"I've been out to stadiums and observed this in person, and I've seen fans being very cooperative with the screening process. By and large, our fans want to get in efficiently and effectively and they also want to be safe and they don't want prohibited items around them," he said. "They understand what we're trying to accomplish and they have been cooperative. We have had some instances where there have been growing pains. Anytime you change a procedure, you have to effectively communicate with the fans so they know what to expect and what we need from them."
Miller added that fans can also somewhat control their wait times depending on when and how they arrive at stadium entrances.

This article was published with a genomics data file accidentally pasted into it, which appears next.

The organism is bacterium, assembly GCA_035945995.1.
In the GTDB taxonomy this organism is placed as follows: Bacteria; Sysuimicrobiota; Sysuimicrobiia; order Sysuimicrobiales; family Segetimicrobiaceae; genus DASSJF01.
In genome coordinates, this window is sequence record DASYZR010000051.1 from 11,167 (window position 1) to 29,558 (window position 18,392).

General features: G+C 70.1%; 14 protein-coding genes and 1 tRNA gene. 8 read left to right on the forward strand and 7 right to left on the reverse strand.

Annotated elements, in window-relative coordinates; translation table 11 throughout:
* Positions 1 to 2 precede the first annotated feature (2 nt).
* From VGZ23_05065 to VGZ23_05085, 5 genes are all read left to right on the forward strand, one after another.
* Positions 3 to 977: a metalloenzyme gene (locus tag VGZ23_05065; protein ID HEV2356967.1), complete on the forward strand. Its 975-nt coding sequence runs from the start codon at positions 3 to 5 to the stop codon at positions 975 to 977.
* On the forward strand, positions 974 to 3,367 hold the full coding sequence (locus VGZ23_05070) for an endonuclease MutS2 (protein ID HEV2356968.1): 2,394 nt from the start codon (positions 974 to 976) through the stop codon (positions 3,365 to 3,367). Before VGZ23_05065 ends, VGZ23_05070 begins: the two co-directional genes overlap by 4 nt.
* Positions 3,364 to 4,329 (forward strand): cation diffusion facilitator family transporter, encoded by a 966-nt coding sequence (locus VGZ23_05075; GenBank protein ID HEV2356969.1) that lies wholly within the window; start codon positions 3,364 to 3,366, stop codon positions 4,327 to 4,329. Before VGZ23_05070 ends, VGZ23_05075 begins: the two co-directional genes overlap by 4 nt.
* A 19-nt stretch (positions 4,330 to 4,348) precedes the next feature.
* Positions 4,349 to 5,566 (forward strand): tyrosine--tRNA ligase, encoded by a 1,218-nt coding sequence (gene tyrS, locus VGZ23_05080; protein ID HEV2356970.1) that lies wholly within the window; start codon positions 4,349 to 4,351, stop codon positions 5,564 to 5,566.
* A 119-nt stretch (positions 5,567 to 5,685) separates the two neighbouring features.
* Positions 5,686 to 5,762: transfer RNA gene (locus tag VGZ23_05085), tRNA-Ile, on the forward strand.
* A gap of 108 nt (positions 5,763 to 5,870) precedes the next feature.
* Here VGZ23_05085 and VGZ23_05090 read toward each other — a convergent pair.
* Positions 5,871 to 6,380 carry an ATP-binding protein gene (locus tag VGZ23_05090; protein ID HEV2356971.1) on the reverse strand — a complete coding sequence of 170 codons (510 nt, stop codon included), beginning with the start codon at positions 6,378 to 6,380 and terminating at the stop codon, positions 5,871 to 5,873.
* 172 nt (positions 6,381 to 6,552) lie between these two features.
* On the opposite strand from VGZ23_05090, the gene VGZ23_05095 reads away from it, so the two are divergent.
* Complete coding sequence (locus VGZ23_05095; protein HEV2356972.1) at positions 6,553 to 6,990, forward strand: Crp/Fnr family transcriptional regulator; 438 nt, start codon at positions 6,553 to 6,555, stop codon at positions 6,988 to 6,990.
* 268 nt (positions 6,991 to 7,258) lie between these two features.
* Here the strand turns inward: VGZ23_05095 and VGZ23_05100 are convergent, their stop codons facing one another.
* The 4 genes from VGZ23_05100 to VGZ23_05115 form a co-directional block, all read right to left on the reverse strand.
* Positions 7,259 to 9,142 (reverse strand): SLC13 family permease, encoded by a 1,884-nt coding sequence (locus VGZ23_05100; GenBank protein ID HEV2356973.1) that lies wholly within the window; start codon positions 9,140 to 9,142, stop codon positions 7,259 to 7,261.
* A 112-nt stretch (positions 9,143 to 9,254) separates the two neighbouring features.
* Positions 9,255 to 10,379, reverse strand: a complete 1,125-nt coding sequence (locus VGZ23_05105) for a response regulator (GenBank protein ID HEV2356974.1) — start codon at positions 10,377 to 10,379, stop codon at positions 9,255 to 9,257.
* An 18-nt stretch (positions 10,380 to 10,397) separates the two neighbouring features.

"Let's be clear, even if we weren't doing this type of screening, you can't just walk up to the gate at the last minute at an NFL stadium or you're going to stand in line," he said. "As we roll this out over the next several weeks, I think that you'll see teams make adjustments in ways that will reduce friction points for fans and make it an effective process to get folks into the stadium."
Dr. Lou Marciani, director of the National Center for Spectator Sports Safety and Security (NCS4), said most people are willing to give up a little bit of their time for better safety and security measures.